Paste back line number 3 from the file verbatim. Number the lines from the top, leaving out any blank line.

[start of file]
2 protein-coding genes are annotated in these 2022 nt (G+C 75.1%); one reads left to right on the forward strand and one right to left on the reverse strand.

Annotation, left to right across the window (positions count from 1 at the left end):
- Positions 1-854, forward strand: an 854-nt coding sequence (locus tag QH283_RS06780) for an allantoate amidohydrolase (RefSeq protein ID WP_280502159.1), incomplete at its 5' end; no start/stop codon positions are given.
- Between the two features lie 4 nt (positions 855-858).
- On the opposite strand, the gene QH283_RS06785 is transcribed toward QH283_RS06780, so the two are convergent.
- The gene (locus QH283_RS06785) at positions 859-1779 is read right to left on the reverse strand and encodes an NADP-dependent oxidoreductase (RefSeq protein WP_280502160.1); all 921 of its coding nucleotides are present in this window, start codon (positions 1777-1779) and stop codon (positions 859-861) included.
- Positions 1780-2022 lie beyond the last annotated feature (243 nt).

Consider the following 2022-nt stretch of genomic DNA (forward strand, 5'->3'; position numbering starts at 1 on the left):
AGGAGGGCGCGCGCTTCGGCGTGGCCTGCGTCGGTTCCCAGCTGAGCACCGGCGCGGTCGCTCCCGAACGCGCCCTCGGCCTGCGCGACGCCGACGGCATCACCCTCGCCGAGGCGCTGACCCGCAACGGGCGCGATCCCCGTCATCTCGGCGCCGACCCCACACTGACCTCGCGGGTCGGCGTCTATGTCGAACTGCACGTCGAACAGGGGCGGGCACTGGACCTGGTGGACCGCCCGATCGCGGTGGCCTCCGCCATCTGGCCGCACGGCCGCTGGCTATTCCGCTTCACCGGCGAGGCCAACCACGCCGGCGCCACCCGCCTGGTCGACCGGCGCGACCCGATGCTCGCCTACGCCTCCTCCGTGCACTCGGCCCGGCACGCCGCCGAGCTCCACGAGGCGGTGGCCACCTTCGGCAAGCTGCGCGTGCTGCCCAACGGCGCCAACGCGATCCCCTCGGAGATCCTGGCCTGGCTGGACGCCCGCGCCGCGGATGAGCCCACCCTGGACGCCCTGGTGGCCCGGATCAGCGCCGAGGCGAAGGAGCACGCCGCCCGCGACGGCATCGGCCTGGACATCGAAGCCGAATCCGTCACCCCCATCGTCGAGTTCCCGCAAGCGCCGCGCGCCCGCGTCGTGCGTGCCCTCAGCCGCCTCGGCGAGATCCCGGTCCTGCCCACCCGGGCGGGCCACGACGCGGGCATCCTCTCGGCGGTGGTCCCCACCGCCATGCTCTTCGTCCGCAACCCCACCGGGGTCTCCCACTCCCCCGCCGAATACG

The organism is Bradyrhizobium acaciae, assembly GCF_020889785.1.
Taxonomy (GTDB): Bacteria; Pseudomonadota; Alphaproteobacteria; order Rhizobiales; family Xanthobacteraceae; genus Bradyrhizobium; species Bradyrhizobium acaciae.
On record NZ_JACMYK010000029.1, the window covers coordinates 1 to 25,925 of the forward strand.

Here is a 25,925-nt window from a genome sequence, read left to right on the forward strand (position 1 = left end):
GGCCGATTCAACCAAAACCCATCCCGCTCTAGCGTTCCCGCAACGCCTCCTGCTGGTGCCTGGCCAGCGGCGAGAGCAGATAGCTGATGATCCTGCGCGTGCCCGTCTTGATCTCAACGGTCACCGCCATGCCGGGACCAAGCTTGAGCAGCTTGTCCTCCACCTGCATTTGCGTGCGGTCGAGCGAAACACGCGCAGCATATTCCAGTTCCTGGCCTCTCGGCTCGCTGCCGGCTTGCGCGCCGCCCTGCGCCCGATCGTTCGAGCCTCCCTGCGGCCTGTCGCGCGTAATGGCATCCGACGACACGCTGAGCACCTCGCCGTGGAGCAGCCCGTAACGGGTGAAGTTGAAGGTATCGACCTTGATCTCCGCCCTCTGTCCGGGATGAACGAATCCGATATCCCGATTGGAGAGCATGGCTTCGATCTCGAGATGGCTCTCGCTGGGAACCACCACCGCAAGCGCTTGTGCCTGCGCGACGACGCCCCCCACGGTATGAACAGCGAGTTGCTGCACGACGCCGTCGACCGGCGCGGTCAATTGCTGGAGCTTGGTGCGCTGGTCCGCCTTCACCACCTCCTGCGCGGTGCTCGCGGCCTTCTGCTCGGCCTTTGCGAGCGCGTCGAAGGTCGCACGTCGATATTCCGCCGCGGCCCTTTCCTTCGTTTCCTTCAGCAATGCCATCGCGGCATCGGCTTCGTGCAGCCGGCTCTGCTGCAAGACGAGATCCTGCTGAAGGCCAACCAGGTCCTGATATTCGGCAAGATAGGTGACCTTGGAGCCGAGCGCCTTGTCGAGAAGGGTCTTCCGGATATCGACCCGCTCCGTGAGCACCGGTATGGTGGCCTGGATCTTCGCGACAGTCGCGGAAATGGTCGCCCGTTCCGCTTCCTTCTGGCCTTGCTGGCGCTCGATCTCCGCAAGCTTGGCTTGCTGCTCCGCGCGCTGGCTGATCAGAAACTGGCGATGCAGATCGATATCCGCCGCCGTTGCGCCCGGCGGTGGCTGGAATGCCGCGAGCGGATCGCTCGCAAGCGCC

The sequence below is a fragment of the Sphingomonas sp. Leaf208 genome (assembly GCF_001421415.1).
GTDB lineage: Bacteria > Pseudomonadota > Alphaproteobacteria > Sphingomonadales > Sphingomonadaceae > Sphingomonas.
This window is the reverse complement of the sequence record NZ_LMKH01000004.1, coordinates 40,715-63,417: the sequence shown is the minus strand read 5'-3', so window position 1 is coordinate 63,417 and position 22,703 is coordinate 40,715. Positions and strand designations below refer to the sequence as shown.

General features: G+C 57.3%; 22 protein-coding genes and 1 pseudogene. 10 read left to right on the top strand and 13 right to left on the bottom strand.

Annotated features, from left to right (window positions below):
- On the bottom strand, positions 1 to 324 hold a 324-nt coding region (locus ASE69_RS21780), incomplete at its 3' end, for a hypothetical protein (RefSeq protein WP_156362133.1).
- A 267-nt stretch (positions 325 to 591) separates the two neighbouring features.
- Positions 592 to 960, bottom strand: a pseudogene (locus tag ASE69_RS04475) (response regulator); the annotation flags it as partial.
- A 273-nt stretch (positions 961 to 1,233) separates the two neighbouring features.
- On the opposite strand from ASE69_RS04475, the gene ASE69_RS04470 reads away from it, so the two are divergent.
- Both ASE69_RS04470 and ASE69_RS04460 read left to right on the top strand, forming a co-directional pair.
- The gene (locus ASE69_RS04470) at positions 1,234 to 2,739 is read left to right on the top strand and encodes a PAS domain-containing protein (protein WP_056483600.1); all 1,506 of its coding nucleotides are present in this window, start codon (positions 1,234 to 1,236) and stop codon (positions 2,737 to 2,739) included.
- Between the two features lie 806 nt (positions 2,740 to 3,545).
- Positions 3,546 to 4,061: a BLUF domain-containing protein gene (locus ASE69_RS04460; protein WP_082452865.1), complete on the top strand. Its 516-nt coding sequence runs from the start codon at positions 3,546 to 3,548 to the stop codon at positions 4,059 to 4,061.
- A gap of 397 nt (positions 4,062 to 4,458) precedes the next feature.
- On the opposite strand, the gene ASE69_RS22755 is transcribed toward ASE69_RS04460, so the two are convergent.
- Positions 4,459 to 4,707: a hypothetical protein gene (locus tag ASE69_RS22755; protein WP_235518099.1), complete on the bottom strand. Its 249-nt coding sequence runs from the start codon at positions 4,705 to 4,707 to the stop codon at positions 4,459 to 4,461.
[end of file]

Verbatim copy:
- Positions 1-854, forward strand: an 854-nt coding sequence (locus tag QH283_RS06780) for an allantoate amidohydrolase (RefSeq protein ID WP_280502159.1), incomplete at its 5' end; no start/stop codon positions are given.